Tax: what it does do and what it should do

So I have just finished a set of tax exams, which I was sitting due to my second career as a tax advisor. This involved marking up hundreds of useful pages out of the thousands of mostly impenetrable pages of tax legislation, and trying to learn as many bits of dry, technical fact as I could stomach. In honesty, I can’t say I enjoyed it.

But here is a thing: the tax system is super complicated. And it gets more complicated every year, as each finance act amends existing legislation, and adds new. There are new political incentives every year, and there are anti-avoidance rules. The government needs to raise lots of revenue to pay for all our services and banking system debts, so we have relatively high taxes. But people don’t really like paying high taxes, so they have to put some effort into making the system a bit sneaky.

In the UK you pay income tax and national insurance on income, your employer pays a national insurance payroll tax on your salary, gains on capital assets are taxed via capital gains tax, VAT is levied on most business’s turnover (that’s your income without deductions for expenses), and corporation tax is levied on companies’ incomes after expenses. Then stamp duty is levied on land and share transactions, council tax is charged on the users of services related to real estate (perversely, we don’t have a property tax so even those who rent pay this tax), and then there are various duties levied on cigarettes, alcohol, petrol, air travel and so on.

By and large, the system isn’t all that good. It’s incoherent, it isn’t well understood, it is far too complicated–meaning that anyone with tax affairs that are not very simple has to engage an advisor. It must be terribly difficult for HMRC (that’s the government department for tax revenue) to review everyone’s returns as well, as I’m certain that not all their employees will be professionally qualified, plus those who are attempting to avoid or evade tax are probably not altogether forthright in disclosing how they came to the figures so artfully found in their tax returns.

So that’s a little introduction to the tax system. And now there is something else: tax is a big story in the UK just now. Corporates and individuals alike are liable to find themselves in the news if they don’t get their tax return right. And even if they do get it right, people may not be happy:

Amazon has courted unpopularity by setting up its base in low-tax Luxembourg, and benefiting from its 15% rate of VAT (outrageous! The UK hasn’t had a 15% rate for, what?, four years now!); Starbucks has offended the drinkers of cream and syrup based caffeine drinks by consistently making tax losses and hence not paying any corporation tax; global toy manufacturer Apple doesn’t pay corporate tax anywhere because of a mismatch between Irish and US tax law which means it technically doesn’t exist; Take That invested in Icebreaker, a scheme in the news the other day that generates fake tax losses through engaging in fake trading; and Chris Moyles tried to get a million pound tax deduction by claiming that he was a second hand car dealer, as well as a boorish DJ and failed television star.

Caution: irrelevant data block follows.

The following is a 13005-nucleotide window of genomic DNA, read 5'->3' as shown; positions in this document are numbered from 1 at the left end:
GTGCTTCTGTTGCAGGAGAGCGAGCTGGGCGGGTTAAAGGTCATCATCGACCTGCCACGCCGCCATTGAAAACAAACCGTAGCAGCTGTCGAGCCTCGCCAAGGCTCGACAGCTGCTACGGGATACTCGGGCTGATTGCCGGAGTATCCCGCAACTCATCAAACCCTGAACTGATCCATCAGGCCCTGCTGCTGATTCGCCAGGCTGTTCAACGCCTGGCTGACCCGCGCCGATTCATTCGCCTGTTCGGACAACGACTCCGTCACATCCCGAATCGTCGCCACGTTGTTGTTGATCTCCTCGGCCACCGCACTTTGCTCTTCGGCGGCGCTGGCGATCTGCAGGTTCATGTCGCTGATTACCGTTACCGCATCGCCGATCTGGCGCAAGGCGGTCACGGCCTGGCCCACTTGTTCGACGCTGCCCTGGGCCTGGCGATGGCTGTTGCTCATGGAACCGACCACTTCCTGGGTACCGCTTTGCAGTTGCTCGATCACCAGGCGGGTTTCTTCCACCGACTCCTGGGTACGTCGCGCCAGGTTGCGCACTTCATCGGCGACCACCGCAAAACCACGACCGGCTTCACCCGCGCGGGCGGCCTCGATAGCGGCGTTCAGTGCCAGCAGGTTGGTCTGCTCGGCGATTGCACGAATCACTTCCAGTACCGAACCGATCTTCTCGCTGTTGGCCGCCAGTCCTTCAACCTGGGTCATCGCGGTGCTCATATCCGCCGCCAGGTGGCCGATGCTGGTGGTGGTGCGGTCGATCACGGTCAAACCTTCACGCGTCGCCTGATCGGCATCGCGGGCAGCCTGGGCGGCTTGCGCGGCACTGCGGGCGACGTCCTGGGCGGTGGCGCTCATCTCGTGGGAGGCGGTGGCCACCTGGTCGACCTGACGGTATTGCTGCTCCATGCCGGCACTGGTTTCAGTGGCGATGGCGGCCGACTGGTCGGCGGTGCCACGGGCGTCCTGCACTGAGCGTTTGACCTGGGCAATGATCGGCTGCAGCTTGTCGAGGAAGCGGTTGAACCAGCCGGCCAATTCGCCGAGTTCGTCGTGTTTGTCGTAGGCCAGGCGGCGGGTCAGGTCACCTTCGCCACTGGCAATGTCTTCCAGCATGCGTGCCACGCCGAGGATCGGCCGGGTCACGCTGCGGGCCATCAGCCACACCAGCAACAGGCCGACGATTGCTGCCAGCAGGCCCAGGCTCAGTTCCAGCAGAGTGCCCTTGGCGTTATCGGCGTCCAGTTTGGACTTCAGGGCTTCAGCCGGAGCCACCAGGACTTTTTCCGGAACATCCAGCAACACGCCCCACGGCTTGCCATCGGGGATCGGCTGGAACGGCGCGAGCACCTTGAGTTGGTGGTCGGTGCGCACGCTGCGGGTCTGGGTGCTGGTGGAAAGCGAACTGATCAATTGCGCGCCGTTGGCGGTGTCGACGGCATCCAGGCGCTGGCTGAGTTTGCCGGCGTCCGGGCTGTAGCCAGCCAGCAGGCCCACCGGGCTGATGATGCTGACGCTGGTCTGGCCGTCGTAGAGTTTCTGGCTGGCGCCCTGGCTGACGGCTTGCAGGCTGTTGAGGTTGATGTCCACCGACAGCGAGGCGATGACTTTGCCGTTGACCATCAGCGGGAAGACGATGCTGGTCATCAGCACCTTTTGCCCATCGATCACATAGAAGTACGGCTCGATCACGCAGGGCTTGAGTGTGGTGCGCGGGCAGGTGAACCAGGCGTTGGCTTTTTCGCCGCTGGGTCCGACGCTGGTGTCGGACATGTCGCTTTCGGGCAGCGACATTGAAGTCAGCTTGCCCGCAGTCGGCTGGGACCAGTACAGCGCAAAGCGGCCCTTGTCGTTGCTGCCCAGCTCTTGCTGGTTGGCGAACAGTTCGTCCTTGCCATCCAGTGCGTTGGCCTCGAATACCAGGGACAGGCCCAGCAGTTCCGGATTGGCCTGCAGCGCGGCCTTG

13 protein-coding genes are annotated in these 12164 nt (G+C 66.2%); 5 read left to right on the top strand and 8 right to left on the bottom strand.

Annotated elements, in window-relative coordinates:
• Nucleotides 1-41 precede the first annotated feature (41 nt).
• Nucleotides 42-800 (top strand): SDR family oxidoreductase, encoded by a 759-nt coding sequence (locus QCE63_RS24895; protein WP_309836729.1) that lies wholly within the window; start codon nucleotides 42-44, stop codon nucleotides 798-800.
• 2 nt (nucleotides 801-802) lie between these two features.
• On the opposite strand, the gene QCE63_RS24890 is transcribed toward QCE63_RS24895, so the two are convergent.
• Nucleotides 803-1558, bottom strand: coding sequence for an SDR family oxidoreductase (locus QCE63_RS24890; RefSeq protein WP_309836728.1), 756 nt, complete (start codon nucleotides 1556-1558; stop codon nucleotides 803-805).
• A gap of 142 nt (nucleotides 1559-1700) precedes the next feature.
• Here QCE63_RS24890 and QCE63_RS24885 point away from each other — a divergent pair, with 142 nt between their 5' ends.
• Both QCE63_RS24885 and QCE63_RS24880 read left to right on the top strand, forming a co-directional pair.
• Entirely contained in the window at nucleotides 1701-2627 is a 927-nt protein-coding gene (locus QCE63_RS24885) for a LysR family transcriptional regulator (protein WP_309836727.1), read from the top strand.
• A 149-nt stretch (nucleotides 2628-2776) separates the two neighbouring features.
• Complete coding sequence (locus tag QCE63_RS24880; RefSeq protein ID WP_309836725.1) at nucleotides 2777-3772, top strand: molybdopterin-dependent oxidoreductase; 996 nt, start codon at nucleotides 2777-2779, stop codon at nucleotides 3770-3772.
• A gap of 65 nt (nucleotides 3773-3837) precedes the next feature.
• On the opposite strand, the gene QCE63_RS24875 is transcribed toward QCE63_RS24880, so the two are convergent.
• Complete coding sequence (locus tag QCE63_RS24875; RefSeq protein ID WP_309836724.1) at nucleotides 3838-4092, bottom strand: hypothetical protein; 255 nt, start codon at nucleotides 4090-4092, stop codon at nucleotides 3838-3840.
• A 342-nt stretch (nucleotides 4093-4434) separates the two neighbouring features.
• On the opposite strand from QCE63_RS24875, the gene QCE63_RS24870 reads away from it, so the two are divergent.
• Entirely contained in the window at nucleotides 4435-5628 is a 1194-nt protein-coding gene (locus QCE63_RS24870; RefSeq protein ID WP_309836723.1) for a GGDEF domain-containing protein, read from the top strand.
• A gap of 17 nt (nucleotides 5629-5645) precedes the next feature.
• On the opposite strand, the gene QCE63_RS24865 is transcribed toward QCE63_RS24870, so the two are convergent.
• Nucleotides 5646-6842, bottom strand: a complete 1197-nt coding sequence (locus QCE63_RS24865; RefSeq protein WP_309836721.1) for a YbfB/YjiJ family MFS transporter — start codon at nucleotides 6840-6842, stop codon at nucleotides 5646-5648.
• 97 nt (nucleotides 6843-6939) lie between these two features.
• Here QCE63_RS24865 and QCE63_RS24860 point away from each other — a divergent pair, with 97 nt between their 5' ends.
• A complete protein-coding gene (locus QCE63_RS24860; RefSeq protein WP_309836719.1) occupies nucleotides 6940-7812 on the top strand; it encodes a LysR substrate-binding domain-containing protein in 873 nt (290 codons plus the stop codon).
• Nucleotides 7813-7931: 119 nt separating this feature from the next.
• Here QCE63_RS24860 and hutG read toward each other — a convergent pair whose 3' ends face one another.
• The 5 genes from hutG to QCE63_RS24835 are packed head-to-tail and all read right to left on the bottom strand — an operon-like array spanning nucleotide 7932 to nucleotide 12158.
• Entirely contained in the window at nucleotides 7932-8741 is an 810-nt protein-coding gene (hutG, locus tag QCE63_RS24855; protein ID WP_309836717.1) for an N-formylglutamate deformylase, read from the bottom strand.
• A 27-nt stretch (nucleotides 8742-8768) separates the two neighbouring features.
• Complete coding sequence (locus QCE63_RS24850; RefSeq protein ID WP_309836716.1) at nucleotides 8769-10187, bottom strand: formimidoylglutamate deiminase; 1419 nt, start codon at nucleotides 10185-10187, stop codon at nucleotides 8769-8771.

So the government finds itself in a funny position. It wants to get the votes in by acting tough on all of the above, but remember, the Conservatives are the party of the rich. In fact, they are the rich. And they don’t like paying tax either. So in one chamber of parliament you have the Public Accounts Committee telling of accountants and berating business leaders, while in the other Osborne et al. are reducing the corporation tax rate to 20% from next April, down from 30% not that many years ago, and last year they cut the highest rate of income tax by 10% for the richest 1% of the population.

There are those that would claim that the UK is a tax haven. With our corporate tax rate on a par with Russia’s, and with a tax regime for those with a foreign domicile that is decidedly advantageous, as well as a low rate of capital gains tax, and many legal tax avoidance schemes that enable those with enough wealth to reduce their tax bills, it certainly would seem that way, for some.

Let’s look at the last budget for example. The budget for ‘savers’, said the chancellor. Two of the biggest items were the increase in ISA limits to £15,000 per annum, and the increase in the 10% rate of tax for savings income. ISAs are quite good things I suppose. I have one. It does encourage saving, and people should save if they can afford to. I reckon I can afford to save a few hundred pounds a year. Most people are in a similar position to me. Maybe people who earn a bit more, or spend a bit less on whisky and bicycle equipment, can save a bit more. Say, two or three thousand pounds.

To save £15,000 a year into your ISA, you have to be pretty rich. If you earned £40,000 your take-home pay after tax would be £30,000. Then you’d have to save half of that. Nobody saves half their income. So really we’re talking about a new tax advantage that is solely aimed at those earning £80,000 and above.